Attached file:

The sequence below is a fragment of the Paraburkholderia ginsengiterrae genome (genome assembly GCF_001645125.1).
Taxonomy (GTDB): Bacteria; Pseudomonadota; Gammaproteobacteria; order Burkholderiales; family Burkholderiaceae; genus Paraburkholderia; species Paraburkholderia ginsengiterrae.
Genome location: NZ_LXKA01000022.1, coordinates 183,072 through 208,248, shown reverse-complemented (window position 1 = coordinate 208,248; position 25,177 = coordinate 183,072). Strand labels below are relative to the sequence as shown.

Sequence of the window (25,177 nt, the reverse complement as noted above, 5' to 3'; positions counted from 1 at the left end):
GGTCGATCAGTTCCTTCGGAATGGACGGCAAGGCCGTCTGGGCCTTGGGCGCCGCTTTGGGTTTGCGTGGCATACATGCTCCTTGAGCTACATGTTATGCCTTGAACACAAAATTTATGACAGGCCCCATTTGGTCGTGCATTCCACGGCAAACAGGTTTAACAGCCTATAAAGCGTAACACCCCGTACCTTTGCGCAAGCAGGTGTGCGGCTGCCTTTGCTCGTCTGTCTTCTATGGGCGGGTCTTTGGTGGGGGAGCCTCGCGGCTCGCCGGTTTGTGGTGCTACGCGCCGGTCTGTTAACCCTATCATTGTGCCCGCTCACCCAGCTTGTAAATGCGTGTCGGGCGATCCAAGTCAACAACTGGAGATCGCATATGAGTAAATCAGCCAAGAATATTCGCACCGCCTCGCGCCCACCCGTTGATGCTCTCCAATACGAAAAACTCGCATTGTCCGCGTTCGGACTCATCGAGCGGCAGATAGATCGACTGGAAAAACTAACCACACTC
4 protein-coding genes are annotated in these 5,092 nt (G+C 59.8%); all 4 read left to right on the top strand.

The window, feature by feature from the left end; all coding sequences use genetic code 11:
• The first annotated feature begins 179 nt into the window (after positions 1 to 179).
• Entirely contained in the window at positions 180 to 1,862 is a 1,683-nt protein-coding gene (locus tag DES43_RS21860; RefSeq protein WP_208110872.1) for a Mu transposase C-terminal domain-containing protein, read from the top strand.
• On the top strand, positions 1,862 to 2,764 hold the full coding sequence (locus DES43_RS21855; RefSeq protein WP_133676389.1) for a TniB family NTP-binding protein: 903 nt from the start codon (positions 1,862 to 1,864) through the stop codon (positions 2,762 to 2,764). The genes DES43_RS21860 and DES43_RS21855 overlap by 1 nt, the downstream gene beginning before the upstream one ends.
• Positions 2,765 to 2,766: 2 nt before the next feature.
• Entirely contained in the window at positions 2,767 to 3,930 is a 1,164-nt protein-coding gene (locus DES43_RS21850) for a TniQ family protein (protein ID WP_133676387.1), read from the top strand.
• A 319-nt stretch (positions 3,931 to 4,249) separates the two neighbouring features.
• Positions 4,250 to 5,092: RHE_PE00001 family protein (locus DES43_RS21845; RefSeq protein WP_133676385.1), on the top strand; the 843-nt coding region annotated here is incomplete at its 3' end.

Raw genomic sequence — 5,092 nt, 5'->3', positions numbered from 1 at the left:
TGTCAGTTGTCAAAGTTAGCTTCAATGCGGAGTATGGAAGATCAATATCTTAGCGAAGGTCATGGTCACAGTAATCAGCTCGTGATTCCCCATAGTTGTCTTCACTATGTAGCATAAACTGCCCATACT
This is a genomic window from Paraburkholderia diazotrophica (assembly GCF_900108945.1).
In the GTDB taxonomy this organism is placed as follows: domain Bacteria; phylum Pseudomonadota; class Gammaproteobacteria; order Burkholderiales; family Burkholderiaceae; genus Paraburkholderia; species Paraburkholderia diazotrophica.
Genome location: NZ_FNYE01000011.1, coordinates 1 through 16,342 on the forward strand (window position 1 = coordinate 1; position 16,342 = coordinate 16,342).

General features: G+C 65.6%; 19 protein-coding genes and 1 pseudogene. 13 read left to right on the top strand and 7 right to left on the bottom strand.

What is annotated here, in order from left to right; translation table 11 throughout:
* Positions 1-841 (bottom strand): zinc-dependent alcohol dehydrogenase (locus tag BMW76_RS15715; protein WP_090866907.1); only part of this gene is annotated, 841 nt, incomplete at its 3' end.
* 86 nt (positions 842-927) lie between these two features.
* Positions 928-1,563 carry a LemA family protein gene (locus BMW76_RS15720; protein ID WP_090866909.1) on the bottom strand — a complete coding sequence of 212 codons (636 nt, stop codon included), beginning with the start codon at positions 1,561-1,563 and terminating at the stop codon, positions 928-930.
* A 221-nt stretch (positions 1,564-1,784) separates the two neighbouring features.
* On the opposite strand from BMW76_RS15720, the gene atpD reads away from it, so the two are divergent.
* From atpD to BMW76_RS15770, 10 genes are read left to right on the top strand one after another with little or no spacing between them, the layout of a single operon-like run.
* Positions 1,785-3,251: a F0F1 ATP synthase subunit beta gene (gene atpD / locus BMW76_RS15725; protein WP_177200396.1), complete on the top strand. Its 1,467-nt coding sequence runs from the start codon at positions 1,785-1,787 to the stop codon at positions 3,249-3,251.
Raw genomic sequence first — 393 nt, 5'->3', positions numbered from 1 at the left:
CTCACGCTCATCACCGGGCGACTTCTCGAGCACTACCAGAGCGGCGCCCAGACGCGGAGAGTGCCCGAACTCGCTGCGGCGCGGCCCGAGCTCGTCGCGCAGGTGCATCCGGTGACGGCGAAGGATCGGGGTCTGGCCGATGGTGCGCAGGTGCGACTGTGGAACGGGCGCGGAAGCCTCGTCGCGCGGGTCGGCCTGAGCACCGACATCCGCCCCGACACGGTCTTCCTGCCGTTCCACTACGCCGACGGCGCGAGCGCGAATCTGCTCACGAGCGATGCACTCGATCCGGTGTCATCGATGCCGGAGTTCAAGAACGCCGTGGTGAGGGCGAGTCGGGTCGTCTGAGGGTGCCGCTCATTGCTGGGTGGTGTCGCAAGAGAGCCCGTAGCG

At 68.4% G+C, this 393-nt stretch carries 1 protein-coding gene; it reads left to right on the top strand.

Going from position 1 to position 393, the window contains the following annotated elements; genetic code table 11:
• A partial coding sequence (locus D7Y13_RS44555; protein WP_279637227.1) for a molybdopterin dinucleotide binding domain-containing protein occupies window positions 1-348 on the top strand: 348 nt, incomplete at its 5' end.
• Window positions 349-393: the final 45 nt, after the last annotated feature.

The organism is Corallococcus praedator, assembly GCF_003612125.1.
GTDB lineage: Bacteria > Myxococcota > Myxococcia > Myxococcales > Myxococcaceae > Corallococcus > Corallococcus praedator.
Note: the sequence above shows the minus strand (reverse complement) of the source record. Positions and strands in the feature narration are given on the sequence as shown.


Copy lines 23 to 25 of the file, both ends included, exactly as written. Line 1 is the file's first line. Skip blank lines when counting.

* 86 nt (positions 842-927) lie between these two features.
* Positions 928-1,563 carry a LemA family protein gene (locus BMW76_RS15720; protein ID WP_090866909.1) on the bottom strand — a complete coding sequence of 212 codons (636 nt, stop codon included), beginning with the start codon at positions 1,561-1,563 and terminating at the stop codon, positions 928-930.
* A 221-nt stretch (positions 1,564-1,784) separates the two neighbouring features.